OK, in the overall scheme of things, Coney Island product Stephon Marbury winning his first title since high school might seem less impressive than say, actually winning an NBA playoff series. But considering the marketing stunt-vibes many of us caught from Marbury’s recent seasons in the Chinese Basketball Association, who’d begrudge Marc Berman’s greatest source of material for what sounds like a happy ending? Despite averaging 33.4 and 6 assists points for Beijing in the 5 game CBA finals defeat of Guangdong, Marbury was denied the playoff MVP trophy due to a rule that limits said award to Chinese players, a circumstance Sheridan Hoops’ Guan Weijia claims fails to trouble Mike D’Antoni’s former nemesis.
“This is the league of Chinese, it was reasonable that they wanna to issue the MVP to Chinese players. I did not care for the MVP trophy, but did for the championship. That’s what I have dreamed about for years since my childhood,” the 35-year-old Marbury said.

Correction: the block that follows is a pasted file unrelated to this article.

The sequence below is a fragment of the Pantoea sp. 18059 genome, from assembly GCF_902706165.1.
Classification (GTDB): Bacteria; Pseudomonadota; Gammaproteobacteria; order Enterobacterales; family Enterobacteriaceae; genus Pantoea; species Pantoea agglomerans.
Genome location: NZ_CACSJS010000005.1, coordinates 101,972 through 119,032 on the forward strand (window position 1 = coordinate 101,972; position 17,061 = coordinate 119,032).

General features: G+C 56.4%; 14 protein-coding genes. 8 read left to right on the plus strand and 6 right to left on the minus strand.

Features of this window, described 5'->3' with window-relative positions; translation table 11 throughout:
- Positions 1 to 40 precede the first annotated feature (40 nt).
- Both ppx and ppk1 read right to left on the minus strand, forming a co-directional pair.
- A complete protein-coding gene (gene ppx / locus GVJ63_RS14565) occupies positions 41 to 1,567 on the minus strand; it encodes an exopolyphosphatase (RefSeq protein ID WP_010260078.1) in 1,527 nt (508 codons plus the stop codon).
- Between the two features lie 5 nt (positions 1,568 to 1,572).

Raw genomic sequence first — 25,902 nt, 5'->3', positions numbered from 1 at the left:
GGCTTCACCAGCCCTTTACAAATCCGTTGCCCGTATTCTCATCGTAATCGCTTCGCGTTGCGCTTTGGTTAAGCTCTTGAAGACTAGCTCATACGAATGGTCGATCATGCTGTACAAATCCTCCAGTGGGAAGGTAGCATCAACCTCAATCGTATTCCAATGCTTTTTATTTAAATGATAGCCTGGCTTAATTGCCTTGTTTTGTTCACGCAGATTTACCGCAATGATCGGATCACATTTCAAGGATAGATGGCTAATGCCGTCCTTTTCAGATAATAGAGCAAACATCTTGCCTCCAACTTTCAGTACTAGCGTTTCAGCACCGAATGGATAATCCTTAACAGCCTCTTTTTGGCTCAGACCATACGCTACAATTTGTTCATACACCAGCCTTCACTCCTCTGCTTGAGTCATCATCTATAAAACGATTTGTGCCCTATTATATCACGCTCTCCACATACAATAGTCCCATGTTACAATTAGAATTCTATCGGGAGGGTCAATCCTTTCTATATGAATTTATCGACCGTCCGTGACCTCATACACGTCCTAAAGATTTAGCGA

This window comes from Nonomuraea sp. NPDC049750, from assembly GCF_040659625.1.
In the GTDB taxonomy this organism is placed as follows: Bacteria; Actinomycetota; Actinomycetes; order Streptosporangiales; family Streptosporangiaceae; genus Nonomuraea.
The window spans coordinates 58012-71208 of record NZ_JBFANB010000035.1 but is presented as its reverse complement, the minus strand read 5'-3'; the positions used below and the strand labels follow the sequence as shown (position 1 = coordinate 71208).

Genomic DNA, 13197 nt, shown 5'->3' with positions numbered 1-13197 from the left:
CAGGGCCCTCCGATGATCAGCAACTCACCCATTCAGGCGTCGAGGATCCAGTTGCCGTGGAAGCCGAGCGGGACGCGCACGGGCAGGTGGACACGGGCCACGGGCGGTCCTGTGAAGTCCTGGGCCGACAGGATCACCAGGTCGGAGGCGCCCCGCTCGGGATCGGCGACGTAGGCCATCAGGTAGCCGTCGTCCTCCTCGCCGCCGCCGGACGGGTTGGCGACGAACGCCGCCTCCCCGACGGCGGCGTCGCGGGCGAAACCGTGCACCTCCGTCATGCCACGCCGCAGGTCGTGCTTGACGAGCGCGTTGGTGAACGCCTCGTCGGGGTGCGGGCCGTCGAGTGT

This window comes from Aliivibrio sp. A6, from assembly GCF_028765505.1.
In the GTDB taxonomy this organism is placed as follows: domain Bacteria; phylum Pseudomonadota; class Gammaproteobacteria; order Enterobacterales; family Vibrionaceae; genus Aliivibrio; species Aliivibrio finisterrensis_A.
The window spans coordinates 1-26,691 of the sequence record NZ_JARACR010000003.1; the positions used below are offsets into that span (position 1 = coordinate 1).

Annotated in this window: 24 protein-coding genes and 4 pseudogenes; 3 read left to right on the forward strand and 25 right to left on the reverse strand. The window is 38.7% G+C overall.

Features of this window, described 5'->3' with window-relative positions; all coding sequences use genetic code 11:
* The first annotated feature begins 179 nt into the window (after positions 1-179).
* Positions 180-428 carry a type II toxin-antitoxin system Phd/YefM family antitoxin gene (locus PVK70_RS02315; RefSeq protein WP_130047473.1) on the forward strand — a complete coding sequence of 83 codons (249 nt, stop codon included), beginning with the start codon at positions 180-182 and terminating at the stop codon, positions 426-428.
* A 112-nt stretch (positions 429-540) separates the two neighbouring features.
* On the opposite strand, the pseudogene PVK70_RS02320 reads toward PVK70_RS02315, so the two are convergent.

“I was standing on the opposite side of the whole world,” Marbury said of his move to China three years ago. “There wasn’t anybody who believed in me in the U.S., they all said something just like: ‘He wouldn’t pass the ball to anyone on the court’, or ‘He wasn’t able to integrate into any team’. So I didn’t tell them that I had decided to play in China, because I know if they were informed of it, there shouldn’t be any positive report. They would say: “He just wants to sell his shoes in China.’ ”
But in China, Stephon was popular for his professional demeanor as he was for his two All-Star appearances. Said Li Ke, Marbury’s former teammate who is now a coach: “Many American players who have played in NBA were arrogant in China, they would have been absent on the training sessions for multiple reasons. But Stephon won’t, he will try his best every time.”
Marbury coined a nickname “Evil Genius” for his head coach, Min Lulei: “Because every time he said the training will last for 90 minutes, in fact it would be at least two hours.”